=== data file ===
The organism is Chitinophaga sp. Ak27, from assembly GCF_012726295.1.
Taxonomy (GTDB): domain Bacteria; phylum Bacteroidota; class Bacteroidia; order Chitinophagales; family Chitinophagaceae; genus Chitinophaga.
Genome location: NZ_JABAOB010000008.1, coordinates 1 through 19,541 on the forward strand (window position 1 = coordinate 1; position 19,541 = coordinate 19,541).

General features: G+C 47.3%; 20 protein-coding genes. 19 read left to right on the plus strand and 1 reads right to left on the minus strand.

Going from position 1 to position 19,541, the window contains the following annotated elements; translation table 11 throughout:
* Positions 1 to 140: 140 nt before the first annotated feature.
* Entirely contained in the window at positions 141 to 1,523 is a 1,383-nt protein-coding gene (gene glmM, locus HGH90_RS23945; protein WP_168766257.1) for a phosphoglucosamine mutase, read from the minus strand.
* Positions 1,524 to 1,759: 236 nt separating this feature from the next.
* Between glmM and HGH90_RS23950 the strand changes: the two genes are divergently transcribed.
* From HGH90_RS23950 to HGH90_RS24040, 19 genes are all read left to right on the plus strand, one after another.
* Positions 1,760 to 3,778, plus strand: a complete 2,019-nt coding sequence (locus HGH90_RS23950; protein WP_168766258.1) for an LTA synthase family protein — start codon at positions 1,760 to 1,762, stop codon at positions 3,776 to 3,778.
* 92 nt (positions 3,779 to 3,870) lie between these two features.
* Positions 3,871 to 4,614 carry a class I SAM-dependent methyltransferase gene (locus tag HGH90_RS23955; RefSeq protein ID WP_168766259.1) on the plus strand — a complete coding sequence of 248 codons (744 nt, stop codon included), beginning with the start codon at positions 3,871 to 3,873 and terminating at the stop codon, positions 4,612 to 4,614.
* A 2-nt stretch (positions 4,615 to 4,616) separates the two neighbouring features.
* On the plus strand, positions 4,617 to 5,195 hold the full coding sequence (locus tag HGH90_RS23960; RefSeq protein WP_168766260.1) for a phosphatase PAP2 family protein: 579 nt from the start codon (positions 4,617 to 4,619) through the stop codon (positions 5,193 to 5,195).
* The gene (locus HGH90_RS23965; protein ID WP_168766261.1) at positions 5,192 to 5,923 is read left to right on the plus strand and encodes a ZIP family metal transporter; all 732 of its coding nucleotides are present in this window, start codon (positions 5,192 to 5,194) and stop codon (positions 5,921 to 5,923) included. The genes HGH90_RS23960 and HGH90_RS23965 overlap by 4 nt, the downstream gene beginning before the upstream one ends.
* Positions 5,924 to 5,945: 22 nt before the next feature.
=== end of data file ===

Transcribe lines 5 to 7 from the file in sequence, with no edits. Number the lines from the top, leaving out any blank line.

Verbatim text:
Going from position 1 to position 19,541, the window contains the following annotated elements; translation table 11 throughout:
* Positions 1 to 140: 140 nt before the first annotated feature.
* Entirely contained in the window at positions 141 to 1,523 is a 1,383-nt protein-coding gene (gene glmM, locus HGH90_RS23945; protein WP_168766257.1) for a phosphoglucosamine mutase, read from the minus strand.